Queen’s bra-fitter stripped of royal title after ‘tell-all’ book
Kenton’s company held the royal warrant for 57 years, but the 82-year old’s relationship with the Queen ended shortly after her book, ‘Storm in a D-Cup,’ was published in March 2016.
Kenton, who transformed Rigby & Peller into a global retailer after acquiring it for £20,000 ($27,000) in 1982, also explained how Princess Diana had accepted posters of models in lingerie for her sons William and Harry for them to bring to Eton college.
Kenton, who has described herself as “the UK’s leading boobologist,” said she was “shocked” by the news.
“It is very sad for me that they didn’t like [the book] and I’m finding that very difficult to accept. It’s horrible and a real shock,” she revealed.
“I never ever thought when I was writing the book that it would upset anyone. I’ve had the royal warrant for so long I never imagined that this would happen,” Kenton added, according to The Telegraph.
“I have never discussed anything of a personal nature with any of my clients, and I never would. The book doesn’t contain anything naughty. But it’s a fact I have done work for the Queen, there would be a gaping hole in my autobiography if I didn’t mention it.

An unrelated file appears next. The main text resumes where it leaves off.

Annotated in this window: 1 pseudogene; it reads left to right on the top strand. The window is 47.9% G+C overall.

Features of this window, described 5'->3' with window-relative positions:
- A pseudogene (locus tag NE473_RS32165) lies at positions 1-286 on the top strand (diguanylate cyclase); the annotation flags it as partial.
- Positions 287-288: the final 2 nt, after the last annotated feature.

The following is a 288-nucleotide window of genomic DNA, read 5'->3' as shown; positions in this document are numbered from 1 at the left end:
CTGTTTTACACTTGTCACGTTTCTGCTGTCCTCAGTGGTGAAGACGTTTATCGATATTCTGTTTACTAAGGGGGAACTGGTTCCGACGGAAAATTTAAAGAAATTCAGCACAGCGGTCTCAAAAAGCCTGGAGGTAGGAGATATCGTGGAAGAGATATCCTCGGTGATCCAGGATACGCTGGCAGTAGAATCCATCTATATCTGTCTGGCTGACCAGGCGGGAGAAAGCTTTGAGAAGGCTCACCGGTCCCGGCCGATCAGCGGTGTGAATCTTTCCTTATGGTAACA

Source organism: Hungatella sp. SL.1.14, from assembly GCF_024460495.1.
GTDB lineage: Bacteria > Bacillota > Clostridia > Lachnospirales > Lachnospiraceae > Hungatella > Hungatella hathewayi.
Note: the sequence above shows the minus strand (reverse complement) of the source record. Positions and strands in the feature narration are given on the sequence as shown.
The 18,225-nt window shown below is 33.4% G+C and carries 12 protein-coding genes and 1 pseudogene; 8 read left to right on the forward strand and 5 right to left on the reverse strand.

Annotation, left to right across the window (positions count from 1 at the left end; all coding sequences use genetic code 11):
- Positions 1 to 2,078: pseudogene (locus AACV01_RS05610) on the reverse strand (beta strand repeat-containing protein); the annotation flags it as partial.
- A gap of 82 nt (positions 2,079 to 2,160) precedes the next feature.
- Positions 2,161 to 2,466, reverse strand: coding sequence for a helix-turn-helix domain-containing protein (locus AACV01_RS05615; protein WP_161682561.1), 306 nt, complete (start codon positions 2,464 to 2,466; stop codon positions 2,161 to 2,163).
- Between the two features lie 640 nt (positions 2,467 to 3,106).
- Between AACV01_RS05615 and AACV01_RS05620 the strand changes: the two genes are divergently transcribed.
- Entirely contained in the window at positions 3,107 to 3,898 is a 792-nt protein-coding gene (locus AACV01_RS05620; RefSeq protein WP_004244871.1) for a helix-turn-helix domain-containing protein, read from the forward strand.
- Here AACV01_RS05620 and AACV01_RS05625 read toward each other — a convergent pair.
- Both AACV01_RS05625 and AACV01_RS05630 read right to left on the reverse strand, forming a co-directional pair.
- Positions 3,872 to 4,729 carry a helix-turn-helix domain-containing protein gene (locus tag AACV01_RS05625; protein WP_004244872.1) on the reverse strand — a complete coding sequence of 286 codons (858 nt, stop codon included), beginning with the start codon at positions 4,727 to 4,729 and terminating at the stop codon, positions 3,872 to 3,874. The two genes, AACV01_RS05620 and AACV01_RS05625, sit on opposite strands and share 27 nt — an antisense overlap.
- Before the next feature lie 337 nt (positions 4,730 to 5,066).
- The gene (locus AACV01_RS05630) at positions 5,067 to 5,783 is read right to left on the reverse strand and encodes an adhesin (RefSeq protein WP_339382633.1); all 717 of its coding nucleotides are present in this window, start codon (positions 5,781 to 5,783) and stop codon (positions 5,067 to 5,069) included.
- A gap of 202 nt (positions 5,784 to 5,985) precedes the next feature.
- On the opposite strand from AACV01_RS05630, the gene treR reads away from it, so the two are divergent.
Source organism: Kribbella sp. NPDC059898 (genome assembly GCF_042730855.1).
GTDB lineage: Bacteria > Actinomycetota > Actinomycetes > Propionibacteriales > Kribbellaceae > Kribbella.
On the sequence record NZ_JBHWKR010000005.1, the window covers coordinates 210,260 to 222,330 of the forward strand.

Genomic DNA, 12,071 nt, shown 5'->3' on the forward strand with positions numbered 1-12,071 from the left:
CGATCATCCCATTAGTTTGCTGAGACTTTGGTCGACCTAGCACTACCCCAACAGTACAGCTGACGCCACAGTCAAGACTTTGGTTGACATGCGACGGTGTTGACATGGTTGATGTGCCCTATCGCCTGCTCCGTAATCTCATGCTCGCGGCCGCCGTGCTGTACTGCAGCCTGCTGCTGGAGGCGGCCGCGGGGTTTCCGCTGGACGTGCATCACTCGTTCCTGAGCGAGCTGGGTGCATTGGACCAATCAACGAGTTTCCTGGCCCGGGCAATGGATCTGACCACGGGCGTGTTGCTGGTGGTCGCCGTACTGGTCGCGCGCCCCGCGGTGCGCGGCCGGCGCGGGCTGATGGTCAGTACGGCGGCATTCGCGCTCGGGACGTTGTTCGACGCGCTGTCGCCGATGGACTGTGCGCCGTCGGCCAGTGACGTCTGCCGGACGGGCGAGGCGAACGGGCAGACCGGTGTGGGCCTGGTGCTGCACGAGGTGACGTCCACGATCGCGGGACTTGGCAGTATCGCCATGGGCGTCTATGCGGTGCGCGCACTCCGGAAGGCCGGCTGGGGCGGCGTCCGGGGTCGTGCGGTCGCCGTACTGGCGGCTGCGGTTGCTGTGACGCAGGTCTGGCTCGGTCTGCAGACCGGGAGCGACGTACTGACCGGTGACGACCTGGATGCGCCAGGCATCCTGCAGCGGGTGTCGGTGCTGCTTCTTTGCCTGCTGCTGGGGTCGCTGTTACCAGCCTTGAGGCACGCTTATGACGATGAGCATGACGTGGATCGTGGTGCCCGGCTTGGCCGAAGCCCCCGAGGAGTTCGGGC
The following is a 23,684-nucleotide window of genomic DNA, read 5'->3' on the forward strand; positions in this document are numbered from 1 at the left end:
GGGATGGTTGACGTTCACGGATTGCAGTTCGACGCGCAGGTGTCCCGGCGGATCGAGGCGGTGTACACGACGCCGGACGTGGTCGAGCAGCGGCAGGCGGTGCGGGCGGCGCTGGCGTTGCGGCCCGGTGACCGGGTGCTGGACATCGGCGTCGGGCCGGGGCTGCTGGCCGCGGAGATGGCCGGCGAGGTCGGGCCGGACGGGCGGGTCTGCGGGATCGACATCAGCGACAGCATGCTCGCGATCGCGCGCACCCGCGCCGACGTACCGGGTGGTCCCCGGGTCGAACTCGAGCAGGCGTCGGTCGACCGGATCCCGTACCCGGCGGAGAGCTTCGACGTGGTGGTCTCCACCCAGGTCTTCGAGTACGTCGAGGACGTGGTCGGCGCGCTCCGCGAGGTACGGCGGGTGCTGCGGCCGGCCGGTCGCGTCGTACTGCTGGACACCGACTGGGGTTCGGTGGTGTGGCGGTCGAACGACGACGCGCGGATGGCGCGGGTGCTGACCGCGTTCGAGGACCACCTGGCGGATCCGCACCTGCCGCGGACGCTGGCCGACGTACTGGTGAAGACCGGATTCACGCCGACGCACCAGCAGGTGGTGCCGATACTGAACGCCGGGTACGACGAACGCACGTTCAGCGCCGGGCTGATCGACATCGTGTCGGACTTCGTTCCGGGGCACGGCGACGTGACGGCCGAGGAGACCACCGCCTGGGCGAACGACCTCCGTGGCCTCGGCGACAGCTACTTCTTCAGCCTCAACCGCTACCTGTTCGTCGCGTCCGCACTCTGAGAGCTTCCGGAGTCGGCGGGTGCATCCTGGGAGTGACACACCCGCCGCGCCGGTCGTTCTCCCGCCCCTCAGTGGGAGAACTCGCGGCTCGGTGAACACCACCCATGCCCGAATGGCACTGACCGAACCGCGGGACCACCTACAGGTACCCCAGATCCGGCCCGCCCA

"I’m coming towards the end of my life, I’m 82, so it is what it is, there is nothing I can do."
Kenton said that the book is mainly about herself - a “gentle” narrative of her life which she is “proud” of and eager to share. The luxury lingerie firm was founded in 1939 by Gita Peller and Bertha Rigby, before being sold to Kenton and her husband.
Kenton then sold her stake for £8 million ($10.8 million) in 2007, but she remained a member of the board and continued to fit the Queen’s bras at Buckingham Palace.
Russell Tanguay, director of warrants at the Royal Warrant Holders Association, confirmed on Wednesday that the Knightsbridge-based retailer had lost its warrant.
A spokesperson for Buckingham Palace said: “In respect of royal warrants, we never comment on individual companies.”